CURSOR c_deptno IS SELECT department_id FROM departments WHERE department_name = 'IT'; BEGIN ... FOR r_deptno IN c_deptno LOOP l_deptno := r_deptno.department_id; EXIT; END LOOP; ...
None of that OPEN FETCH CLOSE malarkey, oh no. For us it was the simple and oh so easy to read construct you see above.
Of course, those unfamiliar with our coding standards often did a double-take when they saw this sort of thing, but they soon got used to it. After all, less typing = less work, right ? I mean, what could possibly go wrong ? Um…
It’s C Jim, but not as we know it
This last one isn’t an Oracle example, it comes from a C coding standards document.
“When incrementing a variable by 1, don’t use the ++ operator. Instead use var = var + 1 as this is more readable”.
The author of this particular gem was later cornered by the entire Development Team and forced to read aloud, extracts from “The C Programming Language” by Kernighan and Ritchie.
I’m sure that anyone who has been programming professionally for any length of time will have their own list of favourites. But how does this help move the discussion on ?
Sure, it gives us some insight into the problems with Standards, but how are we going to solve them ?
This brings us on to the “ideal” Coding Standards document, or at least, my ideal Coding Standards document.
At this point, you may well wonder what right I have to lay down the Coding Standards ? The only answer I can think of is that I’m the egomaniac at the keyboard right now. So there.
To my mind, Coding Standards need to be :-
- concerned exclusively with Standards, not Best Practice
- concerned with a single language or language family (e.g. SQL and PL/SQL)
The Secret is in the Scope
The first thing to do is to put the Standards Document on a diet.
Best Practices change between releases. They are not standards, to my mind.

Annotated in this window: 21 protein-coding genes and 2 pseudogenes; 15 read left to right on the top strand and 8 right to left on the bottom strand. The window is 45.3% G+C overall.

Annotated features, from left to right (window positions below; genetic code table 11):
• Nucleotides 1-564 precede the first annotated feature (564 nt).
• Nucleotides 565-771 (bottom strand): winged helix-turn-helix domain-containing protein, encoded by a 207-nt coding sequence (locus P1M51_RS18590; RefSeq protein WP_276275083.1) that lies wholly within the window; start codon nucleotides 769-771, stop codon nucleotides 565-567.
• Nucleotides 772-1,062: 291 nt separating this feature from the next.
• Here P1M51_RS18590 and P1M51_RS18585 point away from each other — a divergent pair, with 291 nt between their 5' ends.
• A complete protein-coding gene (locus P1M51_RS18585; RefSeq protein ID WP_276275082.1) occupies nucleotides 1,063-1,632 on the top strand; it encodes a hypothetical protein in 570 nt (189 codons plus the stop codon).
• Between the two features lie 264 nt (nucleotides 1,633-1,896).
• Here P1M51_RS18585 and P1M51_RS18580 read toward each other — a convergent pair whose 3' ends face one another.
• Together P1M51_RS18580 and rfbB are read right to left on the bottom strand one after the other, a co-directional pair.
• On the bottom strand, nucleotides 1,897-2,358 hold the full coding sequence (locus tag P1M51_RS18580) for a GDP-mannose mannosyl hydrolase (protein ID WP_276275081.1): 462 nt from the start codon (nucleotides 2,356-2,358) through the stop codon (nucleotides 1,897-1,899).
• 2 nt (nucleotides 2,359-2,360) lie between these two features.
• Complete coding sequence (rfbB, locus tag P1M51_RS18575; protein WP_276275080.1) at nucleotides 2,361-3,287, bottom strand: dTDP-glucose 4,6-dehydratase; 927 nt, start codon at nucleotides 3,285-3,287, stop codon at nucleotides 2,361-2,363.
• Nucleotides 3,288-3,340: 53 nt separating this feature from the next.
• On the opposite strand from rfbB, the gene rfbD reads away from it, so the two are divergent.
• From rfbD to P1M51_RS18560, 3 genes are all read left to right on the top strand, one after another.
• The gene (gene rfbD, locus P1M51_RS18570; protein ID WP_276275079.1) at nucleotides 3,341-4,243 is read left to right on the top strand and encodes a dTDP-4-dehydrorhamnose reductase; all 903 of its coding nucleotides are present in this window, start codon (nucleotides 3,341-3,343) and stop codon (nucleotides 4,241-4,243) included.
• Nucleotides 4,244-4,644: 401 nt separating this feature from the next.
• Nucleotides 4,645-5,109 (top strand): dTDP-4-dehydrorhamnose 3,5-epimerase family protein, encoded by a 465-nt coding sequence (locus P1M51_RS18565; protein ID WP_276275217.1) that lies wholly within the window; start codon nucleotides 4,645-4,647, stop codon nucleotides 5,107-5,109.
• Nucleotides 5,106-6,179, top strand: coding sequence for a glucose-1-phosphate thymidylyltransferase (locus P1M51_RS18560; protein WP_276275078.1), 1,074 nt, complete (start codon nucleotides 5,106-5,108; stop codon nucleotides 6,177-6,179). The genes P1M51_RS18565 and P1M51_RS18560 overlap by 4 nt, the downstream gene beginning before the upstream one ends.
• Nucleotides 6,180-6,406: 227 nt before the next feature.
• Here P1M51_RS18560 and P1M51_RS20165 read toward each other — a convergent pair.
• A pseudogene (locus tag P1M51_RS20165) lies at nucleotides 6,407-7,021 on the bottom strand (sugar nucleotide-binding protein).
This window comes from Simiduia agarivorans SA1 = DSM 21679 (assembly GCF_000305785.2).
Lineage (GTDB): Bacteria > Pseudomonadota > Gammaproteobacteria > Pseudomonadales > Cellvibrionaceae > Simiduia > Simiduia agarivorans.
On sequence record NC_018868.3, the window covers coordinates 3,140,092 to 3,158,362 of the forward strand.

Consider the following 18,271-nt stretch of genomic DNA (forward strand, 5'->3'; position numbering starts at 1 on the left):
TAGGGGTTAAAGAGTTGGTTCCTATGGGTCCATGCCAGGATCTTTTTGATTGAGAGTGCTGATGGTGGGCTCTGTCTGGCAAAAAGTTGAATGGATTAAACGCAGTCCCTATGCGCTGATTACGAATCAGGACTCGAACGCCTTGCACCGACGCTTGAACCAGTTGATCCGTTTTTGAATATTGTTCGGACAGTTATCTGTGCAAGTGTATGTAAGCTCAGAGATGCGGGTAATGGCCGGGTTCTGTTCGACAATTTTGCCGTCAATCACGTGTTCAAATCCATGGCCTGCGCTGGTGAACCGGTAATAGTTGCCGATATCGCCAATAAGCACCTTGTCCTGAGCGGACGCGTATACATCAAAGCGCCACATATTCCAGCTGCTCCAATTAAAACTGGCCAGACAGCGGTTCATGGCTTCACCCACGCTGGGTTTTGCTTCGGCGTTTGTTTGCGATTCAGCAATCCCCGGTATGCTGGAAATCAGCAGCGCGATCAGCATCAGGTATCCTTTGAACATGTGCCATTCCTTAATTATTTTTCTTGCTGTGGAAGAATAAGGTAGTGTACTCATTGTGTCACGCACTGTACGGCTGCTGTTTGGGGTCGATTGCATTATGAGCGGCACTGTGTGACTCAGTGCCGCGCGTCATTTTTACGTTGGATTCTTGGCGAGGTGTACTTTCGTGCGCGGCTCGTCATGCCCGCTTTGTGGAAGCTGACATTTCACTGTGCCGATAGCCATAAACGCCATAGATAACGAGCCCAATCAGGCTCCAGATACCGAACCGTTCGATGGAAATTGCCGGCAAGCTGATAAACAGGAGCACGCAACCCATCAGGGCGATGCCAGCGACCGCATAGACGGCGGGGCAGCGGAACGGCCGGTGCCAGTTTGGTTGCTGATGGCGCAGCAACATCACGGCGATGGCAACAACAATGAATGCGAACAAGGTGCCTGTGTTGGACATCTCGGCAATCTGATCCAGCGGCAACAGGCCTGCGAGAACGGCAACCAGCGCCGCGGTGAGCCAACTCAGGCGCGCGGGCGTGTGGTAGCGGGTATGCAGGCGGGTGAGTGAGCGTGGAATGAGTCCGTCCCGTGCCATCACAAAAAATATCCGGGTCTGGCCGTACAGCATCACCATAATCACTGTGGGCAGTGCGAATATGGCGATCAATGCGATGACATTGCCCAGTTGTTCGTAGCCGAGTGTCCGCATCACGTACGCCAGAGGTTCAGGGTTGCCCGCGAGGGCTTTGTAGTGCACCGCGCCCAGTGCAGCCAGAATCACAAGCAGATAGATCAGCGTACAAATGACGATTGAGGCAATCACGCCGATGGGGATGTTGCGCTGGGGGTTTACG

Do you remember when you used SELECT COUNT(rowid) instead of SELECT COUNT(*) ?
Back in Oracle 7, the former was more efficient. However, since Oracle 8, the latter statement now works in exactly the same way.
Best Practices belong in a version-specific Best Practices document. Standards should be rather more immutable.
Rather than being buried in a comprehensive Coding Standards document for all of the technologies being used on site, each language or language-family, should have it’s own document.
I have a feeling that my final point on our Standards Diet may be a touch controversial… Standards do not have to specify code layout in any detail…
Code Layout Standards
There always seems to be reams written about how to indent and align code, not to mention the old favourite of where to put your commas.
There are historical reasons for this.
Once upon a time, Oracle would determine whether a statement was cached by doing a straight character-by-character comparison. Consistent use of whitespace was therefore important.
Since around 9i, it takes a slightly different approach.
All non-literals in the statement are converted to lowercase and whitespace is stripped prior to the comparison.
Therefore, I’d contend that all you need to say in the Standards is that code should be indented consistently and be readable.
Provided peer reviews are a feature of your development process, this should be more than enough to ensure that the code that goes forward to production is fit for purpose in terms of maintainability. This is, after all, the primary purpose of Coding Standards.
If you really are an obsessive/compulsive, you can always make use of whichever IDE happens to be in favour and stipulate that code should be run through it’s formatter prior to check in. Yes, all of them can be configured so you can get your commas wherever you want them.
SQL and PL/SQL Coding Standards
If you’ve read this blog for any length of time, you’ll have noticed that my coding standards have evolved over time. One of the advantages of being my own QA department is that I can adopt/change/drop standards as I come across better ways of doing stuff.